[2] As regards this feast, it should be recognized that the glorification of the Lord's Human, and so the remembrance of this and thanksgiving on account of it, is its proper meaning. The glorification of His Human and the subduing of the hells by the Lord have given mankind deliverance from evils and salvation. For the Lord glorified His Human by means of conflicts against the hells and the victories He always gained over them in those conflicts, the final conflict and victory being that on the Cross, when therefore He fully glorified Himself, as is also His own teaching in John,

After Judas went out Jesus said, Now is the Son of Man glorified, and God is glorified in Him. If God is glorified in Him, God will also glorify Him in Himself, and will glorify Him at once. John 13:31-32.

In the same gospel,

Jesus lifted up His eyes to heaven and said, Father, the hour has come. Glorify Your Son, that Your Son also may glorify You. Now, Father, glorify Me in Your Own Self with the glory which I had with You before the world was. John 17:1, 5.

And in Luke,

Ought not the Christ to have suffered this and to enter into His glory? Luke 24:26.

'Glorifying the Son of Man' means the making Divine of the Human. All these things declared by the Lord had regard, it is self-evident, to His passion on the Cross.

[3] Through that final conflict, which was the passion of the Cross, He completely subdued the hells. This too is the Lord's teaching in John,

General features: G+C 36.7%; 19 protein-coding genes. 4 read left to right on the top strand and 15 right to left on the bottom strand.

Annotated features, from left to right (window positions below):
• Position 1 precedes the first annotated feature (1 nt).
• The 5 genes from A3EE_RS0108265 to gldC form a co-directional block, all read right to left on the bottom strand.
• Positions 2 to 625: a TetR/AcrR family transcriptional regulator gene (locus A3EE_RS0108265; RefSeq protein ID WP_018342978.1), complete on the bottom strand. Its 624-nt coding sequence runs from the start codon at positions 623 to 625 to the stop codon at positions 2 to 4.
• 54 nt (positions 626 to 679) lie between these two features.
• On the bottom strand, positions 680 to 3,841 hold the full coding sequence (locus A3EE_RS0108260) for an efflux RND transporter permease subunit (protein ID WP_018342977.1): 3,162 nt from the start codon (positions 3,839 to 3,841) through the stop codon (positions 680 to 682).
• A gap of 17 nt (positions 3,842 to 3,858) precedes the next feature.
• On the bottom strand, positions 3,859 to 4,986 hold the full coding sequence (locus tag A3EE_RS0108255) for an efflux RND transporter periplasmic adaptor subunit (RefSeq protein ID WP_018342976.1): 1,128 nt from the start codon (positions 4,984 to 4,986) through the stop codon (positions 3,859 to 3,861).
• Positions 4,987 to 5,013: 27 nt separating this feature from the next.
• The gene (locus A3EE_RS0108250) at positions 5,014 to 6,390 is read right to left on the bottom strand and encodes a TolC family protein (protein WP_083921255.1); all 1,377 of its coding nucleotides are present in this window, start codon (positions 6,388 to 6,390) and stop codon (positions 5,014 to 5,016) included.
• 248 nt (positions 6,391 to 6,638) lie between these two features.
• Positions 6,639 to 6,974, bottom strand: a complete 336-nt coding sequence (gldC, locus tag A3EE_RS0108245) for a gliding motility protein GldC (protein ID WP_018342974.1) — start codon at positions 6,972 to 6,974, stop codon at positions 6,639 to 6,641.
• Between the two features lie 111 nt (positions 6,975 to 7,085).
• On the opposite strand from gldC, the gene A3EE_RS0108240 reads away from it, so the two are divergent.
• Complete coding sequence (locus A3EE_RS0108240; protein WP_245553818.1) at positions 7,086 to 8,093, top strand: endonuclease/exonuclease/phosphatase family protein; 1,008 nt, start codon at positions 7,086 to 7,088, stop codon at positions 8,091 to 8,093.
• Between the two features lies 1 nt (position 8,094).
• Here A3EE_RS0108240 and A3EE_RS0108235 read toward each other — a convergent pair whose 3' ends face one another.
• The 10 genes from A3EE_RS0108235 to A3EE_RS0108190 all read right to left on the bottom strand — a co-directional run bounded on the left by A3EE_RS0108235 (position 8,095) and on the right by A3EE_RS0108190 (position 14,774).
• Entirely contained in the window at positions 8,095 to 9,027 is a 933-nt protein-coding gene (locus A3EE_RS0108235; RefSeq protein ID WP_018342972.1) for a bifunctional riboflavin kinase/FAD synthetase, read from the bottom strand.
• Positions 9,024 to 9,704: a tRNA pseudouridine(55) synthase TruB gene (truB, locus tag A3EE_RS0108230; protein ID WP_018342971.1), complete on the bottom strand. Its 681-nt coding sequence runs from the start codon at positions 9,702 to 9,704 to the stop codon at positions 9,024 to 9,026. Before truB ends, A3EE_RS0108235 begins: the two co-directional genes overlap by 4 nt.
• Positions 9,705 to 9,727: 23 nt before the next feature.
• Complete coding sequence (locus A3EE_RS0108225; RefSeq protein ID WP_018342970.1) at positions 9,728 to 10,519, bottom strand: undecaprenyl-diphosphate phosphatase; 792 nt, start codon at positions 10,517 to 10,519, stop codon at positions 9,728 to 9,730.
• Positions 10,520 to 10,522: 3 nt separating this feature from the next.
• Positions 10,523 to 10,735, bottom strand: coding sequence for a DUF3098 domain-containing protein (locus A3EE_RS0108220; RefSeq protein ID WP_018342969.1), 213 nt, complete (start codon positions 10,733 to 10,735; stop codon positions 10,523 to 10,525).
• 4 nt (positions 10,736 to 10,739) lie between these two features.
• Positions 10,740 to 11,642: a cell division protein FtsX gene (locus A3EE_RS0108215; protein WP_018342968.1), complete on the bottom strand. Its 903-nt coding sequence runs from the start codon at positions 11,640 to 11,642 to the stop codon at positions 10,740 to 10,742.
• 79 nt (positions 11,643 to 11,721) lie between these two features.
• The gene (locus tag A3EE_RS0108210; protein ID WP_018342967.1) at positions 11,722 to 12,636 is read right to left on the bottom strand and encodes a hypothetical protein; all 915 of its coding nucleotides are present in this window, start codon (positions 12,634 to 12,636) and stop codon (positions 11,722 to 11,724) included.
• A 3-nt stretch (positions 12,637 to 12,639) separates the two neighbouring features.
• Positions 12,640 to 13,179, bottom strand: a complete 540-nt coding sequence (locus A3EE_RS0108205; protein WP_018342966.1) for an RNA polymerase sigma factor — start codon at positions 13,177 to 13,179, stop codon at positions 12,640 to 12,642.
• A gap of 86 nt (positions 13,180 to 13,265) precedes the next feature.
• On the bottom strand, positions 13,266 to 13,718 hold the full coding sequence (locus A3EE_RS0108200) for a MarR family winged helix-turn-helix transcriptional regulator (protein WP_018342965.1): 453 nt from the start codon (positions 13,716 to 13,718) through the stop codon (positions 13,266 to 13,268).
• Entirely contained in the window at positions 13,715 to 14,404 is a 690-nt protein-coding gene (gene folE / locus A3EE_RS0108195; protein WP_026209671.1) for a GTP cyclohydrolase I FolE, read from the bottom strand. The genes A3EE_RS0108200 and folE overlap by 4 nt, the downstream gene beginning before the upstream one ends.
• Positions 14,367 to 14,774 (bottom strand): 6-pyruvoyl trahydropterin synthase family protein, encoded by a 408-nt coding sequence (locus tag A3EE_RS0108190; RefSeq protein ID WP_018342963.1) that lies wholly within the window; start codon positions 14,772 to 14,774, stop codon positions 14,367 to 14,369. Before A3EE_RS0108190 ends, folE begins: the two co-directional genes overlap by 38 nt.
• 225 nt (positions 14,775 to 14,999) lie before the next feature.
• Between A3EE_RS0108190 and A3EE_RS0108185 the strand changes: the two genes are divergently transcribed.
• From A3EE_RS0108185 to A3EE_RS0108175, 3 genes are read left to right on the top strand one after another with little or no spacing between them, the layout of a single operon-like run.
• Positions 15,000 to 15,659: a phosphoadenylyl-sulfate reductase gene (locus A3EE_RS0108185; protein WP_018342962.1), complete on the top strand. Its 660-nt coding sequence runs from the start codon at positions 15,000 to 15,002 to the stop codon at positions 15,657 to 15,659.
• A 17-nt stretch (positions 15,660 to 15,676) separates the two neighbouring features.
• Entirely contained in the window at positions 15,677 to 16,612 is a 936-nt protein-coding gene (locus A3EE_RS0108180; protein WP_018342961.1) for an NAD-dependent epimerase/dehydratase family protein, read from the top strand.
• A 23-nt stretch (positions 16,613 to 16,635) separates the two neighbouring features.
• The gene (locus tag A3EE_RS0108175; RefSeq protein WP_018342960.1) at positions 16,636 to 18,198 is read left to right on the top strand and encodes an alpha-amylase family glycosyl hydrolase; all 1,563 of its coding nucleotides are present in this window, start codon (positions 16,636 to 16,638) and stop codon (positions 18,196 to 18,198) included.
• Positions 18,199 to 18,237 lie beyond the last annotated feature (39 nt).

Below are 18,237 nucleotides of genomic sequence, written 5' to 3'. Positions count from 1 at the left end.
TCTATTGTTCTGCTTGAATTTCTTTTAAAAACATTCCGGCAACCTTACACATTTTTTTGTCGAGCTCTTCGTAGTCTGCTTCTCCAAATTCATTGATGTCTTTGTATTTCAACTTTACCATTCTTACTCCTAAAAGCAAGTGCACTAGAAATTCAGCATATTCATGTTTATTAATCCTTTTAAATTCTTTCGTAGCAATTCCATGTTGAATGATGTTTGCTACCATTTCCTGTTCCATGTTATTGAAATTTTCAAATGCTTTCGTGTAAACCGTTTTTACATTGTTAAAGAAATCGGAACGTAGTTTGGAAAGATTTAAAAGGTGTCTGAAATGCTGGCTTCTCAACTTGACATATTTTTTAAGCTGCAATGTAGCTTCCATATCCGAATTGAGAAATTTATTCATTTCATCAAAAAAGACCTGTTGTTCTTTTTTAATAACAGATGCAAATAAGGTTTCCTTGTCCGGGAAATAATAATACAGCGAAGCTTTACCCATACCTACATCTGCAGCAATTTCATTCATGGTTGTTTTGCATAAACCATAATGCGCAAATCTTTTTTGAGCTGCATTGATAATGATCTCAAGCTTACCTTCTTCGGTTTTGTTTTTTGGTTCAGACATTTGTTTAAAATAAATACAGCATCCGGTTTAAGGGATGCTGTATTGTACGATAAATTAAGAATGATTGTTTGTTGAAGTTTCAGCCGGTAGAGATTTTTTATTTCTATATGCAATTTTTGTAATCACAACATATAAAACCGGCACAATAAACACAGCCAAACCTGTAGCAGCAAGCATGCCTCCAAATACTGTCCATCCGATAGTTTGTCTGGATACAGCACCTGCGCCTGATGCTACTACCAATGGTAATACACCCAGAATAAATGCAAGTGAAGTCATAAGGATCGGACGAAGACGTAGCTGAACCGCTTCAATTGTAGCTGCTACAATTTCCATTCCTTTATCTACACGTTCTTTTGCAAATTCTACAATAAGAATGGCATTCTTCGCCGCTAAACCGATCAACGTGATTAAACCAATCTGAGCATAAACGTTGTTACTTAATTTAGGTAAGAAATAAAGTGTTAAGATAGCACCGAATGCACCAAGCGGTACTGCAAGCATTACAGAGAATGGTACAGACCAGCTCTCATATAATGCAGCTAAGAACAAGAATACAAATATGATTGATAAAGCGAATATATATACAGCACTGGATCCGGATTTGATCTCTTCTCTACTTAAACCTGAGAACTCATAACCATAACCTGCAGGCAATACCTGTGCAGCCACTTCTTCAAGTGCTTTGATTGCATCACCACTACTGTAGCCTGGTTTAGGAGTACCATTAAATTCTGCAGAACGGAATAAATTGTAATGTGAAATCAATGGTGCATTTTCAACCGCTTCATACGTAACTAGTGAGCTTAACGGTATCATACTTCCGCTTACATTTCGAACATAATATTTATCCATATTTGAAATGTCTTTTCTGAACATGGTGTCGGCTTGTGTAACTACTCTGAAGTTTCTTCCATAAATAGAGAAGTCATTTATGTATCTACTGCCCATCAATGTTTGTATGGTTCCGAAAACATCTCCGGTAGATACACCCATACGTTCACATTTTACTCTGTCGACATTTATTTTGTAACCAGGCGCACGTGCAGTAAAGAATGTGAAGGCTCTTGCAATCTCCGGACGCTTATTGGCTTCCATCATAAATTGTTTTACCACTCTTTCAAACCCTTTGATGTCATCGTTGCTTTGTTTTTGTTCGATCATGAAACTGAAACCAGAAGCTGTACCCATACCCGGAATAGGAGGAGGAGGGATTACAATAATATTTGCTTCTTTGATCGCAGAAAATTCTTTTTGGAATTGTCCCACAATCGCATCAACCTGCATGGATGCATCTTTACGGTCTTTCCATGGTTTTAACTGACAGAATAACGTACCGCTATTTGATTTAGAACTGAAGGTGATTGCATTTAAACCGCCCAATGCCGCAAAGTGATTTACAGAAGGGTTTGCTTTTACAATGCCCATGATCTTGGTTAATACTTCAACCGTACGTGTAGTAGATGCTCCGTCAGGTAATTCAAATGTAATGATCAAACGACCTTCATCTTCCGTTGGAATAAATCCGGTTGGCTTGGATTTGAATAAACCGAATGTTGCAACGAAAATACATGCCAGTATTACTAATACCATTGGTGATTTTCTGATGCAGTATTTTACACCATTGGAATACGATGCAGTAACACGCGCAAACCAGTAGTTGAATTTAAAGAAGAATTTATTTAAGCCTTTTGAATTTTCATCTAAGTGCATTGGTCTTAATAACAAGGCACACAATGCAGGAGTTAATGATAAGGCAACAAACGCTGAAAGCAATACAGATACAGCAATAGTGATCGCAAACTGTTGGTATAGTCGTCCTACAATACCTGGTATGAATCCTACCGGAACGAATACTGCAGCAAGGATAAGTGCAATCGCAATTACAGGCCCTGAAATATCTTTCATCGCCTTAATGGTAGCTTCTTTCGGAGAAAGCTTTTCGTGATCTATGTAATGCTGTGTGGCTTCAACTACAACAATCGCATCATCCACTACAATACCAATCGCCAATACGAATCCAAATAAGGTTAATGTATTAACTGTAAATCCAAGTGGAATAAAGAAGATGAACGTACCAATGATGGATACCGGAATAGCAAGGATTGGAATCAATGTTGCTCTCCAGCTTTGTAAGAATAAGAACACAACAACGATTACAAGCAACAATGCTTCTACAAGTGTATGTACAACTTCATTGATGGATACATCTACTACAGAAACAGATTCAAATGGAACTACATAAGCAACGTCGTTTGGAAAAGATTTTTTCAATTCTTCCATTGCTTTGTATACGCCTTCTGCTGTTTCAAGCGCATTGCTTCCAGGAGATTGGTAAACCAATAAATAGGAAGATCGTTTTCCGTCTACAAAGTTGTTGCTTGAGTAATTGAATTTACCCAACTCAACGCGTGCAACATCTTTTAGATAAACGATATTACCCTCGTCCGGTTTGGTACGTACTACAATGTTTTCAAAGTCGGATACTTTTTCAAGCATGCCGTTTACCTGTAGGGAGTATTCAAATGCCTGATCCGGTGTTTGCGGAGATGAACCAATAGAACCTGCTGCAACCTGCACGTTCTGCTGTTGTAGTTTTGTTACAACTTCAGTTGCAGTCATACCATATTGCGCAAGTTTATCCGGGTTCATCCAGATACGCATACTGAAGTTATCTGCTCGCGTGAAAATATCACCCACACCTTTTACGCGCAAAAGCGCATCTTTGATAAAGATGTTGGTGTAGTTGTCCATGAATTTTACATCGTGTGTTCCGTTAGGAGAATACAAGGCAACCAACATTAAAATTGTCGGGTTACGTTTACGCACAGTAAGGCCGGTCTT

Jesus said, The hour has come that the Son of Man should be glorified. Now My soul is troubled. And He said, Father, glorify Your name. And a voice came from heaven, [saying,] I have both glorified it and will glorify it again. And Jesus said, Now is the judgement of this world, now will the prince of this world be cast outdoors. I, if I am lifted up from the earth, will draw all people to Myself. This He said, indicating the kind of death He was about to die. John 12:23, 27-28, 31-33.

Hell as a whole is what the term 'the prince of this world' or the devil refers to. From these verses it is evident that by the passion of the Cross the Lord not only overcame and subdued the hells but also completely glorified His Human. From this comes salvation to the human race, for which reason also the Lord came into the world, as He also teaches in John 12:27. It was for the sake of the remembrance of this that the feast of unleavened bread or the Passover was primarily established; and it was why He rose again at that feast.

[4] The reason why on account of deliverance from evil and from the falsities of evil is also meant is that all deliverance from evil comes about through the subduing of the hells by the Lord and through the glorification of His Human; without these there is no deliverance. For a person is ruled by the Lord by means of spirits from hell and angels from heaven. Unless therefore the hells had been altogether subdued, and unless the Lord's Human had been altogether united to the Divine Himself, and had thereby also been made Divine, no one could have possibly been delivered from hell and been saved; for the hells would have always prevailed, because the human being has become such that left to himself his thought consists of nothing other than that which belongs to hell. From this it is evident why it is that the same feast means worship and thanksgiving on account of deliverance from evil and from the falsities of evil.

(References: Exodus 34:18)

  
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From Swedenborg's Works

Inbound References:

Arcana Coelestia 10659

Heaven and Hell 86

The New Jerusalem and its Heavenly Doctrine 201, 215, 301, 302


References from Swedenborg's drafts, indexes & diaries:

Apocalypse Explained 314, 401, 900


   Swedenborg Research Tools


Thanks to the Swedenborg Society for the permission to use this translation.